- Honey consumption has increased to 0.9 pounds per person annually, compared to 0.5 pounds per person in 1990, according to data from the U.S. Department of Agriculture (USDA).
- The industry has successfully reached out to consumers with the message that honey is a pure natural sweetener, appealing to preferences for clean labels, said Margaret Lombard, CEO, National Honey Board, in a statement.
- With a growth in popularity, honey tasting events are taking place throughout the country, highlighting more than 300 unique types of honey, which feature ingredients such as clover and orange blossoms.
Even as the industry deals with the loss of hives, honey increasingly appeals to consumers looking for alternatives to caloric sweeteners. The use of honey in artisan products is on the rise, appearing in foods and beverages such as ice creams, craft beers, cheeses and cocktails.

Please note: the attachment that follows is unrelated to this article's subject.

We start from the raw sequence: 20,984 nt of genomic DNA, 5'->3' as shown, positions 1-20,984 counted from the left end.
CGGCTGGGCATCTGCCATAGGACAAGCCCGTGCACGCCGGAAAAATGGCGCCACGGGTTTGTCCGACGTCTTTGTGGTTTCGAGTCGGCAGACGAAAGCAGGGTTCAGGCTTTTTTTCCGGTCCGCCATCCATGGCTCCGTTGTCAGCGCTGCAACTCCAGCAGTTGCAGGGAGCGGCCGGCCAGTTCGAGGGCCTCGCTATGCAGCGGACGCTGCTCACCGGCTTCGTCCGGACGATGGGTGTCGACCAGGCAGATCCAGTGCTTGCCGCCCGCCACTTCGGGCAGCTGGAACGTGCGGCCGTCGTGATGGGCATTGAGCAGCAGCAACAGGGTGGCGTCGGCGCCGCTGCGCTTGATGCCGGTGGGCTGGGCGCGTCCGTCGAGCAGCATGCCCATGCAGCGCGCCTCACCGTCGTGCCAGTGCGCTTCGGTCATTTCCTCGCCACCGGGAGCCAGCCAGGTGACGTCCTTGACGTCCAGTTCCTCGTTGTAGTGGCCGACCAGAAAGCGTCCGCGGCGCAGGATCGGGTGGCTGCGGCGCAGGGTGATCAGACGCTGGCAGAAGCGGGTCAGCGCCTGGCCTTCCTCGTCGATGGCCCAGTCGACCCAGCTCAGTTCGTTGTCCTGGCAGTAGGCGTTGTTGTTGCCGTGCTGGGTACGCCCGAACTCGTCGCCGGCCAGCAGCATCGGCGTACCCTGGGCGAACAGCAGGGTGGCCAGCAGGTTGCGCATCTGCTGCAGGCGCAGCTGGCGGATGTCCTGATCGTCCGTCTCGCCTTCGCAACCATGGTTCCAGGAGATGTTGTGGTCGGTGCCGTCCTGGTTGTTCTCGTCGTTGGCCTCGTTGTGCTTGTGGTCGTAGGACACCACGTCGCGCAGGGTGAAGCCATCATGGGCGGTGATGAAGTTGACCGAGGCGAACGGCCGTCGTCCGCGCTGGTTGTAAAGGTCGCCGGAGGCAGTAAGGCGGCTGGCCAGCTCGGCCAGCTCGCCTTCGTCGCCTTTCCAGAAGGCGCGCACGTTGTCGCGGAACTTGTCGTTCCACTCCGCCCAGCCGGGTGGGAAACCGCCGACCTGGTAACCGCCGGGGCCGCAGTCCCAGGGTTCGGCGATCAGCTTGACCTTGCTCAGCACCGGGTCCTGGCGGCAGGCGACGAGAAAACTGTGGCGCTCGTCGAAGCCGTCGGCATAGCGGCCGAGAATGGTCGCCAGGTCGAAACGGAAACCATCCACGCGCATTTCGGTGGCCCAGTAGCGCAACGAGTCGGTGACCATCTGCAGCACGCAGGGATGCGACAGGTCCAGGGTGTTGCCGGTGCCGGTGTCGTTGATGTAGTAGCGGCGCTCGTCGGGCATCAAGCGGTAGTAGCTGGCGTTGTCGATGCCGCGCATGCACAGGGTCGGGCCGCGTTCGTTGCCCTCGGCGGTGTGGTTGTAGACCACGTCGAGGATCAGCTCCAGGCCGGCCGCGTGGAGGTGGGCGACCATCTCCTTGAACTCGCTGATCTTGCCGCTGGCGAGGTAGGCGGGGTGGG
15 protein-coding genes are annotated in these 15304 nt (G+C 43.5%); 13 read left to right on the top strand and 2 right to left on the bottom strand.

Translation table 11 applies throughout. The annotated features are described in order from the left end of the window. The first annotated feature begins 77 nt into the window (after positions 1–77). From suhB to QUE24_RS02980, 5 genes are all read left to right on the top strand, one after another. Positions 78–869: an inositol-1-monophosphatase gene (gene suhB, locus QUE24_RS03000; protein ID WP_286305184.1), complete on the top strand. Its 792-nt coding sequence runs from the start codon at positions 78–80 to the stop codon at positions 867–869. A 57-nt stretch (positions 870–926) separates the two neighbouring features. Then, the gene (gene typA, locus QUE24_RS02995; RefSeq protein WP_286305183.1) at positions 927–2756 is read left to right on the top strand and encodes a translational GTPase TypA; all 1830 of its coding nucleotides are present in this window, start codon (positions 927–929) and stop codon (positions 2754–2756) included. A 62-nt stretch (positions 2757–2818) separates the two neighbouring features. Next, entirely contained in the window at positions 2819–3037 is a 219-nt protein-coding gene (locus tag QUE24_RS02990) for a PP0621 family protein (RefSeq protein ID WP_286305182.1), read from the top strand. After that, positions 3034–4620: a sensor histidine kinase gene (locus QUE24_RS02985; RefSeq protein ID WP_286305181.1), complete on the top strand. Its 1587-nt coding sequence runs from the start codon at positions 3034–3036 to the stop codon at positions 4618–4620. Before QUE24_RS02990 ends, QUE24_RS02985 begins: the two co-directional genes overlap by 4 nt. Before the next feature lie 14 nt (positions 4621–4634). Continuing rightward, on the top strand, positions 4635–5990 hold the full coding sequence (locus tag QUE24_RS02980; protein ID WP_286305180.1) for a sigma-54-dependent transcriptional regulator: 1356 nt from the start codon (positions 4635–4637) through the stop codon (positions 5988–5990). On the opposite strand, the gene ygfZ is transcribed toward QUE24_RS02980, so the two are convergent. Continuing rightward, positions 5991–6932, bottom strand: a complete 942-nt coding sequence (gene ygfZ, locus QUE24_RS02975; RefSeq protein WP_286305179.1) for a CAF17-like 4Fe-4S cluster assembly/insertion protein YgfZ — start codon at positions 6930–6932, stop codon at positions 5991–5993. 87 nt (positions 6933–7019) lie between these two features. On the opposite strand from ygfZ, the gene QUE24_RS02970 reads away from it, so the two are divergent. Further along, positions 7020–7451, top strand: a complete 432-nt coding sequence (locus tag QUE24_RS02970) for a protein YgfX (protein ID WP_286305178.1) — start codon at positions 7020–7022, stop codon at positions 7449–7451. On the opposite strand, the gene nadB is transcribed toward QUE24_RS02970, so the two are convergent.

Honey has even found a place in cannabis-infused edibles. Mountain Medicine was one of the first cannabis companies to attract a mainstream ingredient manufacturer, Highland Bees Inc. of Longmont, Colorado, to co-brand a line of products including honey sticks, sesame honey bites, honey fruit leathers (similar to fruit roll-ups), and a coffee drink.
At the recent Fancy Foods show, the sweet heat food trend made a splash in the maple and honey space; Mike’s Hot Honey, in particular, is a leader in the area. "There is a lot more license for manufacturers to get inventive with savory sweet chiles and different kinds of spices," Kara Nielsen, a member of the Specialty Food Association’s trend spotter panel at the Fancy Foods show, said in an interview with Food Dive.